bomber pilots, including the crews that drop bombs on Hiroshima
We stopped in McGill and Chris wanted to show me what was left on
the railroad. Boy were we surprised.
The Nevada Northern McGill station.
Tracks in McGill.
Rio Tinto Kennecott Nevada Co. office. We then headed towards Ely.
Nevada Northern mainline tracks at the US 93 grade crossing out of
We drove to East Ely and
went to the Nevada Northern station to check into their
bunkhouse. The young man in their gift shop told us to come back
in a hour when the train returned as he was the only one on duty
and couldn't leave the shop unattended. Chris figured about
where the train was so we drove up Robinson Canyon and found the
train all the way up in Keystone waiting to be wyed.
Nevada Northern 4-6-0 40.
A big man-made mountain.
The train backing around the southwest leg of the Keystone Wye.
Nevada Northern 40 in the heart of Robinson Canyon.
Nevada Northern 40 at the grade crossing in Robinson Canyon.
Nevada Northern 40 exits the tunnel in Robinson Canyon.
After the tunnel we stopped by the closed White Pine Museum taking
pictures through and over the fence.
Kennecott Copper Steeplecab 80.
KCC Bobber Caboose 12.
KCC wooden box car.
KCC Molten Cooper Car.
The Currie station building was relocated here.
Once we finished here, we drove to the East Ely station and
arrived as the train was backing in.
Unloading at the station.
A pair of East Ely station
scenes. Once the station help had returned and the other guests
for the bunkhouse arrived, each party signed releases and then
we walked across the tracks to the bunkhouse. We were shown our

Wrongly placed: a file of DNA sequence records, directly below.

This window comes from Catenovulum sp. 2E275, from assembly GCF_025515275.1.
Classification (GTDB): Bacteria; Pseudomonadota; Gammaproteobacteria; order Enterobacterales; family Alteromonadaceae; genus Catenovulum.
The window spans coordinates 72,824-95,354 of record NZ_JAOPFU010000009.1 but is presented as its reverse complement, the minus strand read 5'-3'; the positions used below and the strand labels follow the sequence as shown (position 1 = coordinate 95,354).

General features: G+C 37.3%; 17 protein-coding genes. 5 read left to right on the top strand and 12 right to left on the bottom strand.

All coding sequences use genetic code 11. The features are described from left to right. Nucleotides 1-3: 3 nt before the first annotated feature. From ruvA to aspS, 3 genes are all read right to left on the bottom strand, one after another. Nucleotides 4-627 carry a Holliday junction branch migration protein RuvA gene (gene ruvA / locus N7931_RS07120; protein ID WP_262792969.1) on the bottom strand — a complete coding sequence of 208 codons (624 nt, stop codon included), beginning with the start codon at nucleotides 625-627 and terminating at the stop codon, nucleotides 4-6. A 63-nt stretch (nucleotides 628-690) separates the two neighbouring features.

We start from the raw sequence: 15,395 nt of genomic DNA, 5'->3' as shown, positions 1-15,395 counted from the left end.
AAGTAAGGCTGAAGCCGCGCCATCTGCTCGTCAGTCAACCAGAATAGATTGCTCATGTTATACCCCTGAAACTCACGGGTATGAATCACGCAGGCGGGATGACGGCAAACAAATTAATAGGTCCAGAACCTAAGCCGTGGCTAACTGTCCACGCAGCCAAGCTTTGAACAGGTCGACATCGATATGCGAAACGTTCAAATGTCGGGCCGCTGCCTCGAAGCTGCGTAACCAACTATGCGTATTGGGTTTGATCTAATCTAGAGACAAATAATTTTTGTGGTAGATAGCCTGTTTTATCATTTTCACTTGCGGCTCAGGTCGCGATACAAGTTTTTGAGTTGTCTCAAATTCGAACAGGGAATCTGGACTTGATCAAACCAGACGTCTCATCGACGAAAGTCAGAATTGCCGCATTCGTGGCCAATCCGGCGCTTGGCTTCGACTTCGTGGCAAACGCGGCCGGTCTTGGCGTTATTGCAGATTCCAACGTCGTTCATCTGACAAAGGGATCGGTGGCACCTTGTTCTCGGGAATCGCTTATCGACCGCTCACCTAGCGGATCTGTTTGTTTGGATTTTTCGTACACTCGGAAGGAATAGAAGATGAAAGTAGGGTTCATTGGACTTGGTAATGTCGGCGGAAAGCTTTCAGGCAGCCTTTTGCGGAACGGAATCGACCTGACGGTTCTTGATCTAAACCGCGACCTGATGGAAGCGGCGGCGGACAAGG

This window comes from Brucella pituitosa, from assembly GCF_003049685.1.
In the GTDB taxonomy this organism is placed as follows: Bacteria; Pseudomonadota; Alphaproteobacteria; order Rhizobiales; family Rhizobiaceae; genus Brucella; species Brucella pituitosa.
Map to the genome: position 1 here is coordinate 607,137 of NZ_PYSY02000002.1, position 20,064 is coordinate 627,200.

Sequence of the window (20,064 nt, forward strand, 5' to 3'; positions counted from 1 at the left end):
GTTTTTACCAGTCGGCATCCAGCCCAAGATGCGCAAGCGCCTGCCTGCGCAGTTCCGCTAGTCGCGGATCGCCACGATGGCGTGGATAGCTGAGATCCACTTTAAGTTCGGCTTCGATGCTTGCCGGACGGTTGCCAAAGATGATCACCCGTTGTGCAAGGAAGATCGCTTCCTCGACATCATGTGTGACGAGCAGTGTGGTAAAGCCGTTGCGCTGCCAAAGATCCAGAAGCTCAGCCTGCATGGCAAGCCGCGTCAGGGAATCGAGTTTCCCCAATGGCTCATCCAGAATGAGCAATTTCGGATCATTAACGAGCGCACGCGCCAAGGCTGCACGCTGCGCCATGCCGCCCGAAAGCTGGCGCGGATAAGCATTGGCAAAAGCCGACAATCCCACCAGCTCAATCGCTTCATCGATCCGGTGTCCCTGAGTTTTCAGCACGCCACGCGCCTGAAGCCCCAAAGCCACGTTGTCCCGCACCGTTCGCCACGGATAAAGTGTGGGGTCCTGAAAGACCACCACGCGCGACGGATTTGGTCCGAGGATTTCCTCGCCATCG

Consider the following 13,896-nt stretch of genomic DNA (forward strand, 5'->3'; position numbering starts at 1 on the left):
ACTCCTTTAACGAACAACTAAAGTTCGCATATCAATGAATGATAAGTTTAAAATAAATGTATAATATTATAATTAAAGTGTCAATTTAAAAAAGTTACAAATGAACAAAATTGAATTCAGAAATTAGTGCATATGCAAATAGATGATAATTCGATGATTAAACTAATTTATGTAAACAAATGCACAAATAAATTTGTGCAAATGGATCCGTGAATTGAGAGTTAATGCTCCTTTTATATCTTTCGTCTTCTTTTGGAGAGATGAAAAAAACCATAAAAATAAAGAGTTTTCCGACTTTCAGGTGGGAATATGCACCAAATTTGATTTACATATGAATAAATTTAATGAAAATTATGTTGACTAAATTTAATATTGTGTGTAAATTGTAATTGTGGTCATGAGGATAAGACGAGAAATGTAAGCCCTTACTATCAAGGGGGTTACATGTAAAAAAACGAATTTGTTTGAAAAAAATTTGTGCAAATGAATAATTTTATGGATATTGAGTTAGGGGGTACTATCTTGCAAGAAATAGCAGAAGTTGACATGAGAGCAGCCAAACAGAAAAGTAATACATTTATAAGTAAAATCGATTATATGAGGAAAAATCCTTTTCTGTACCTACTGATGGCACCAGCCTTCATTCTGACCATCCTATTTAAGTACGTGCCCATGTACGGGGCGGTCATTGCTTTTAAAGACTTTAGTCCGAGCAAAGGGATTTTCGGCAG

room C, plus the bathrooms and kitchen. Chris walked back to the
East Ely Station and moved the car over to the bunkhouse. The
Nevada Northern 40 had finished wyeing but had to perform one of
its daily duties and we walked over to take pictures of it.
Caboose is available for rental.
Station and yard.
We had the corner room with
the front and side window. The next window is one of two
bathrooms and the next is the other bedroom on our side and last
one is the kitchen window. The other side is a mirror image for
a total of four bedrooms, two bathrooms and kitchen-dining room
across the back.
Back of Bunkhouse. Please! Stay off the grass.
The Nevada Northern 40 at the ash pit to drop its ashes from the
Working on getting ash from the firebox and cooling it with water.
Nevada Northern 40 heads to the shop for its nightly rest.
Wig Wag road crossing protects the road we took to reach the
bunkhouse. From here we went to Carl's Junior and brought the
dinner back to the bunkhouse.
After dinner it was shower time and then bed.
Tomorrow - Last day for the adventurers
with a ride on the Nevada Northern
Text and Photos by Author, Robin Bowers
author retains all rights. No reproductions are allowed
without the author's consent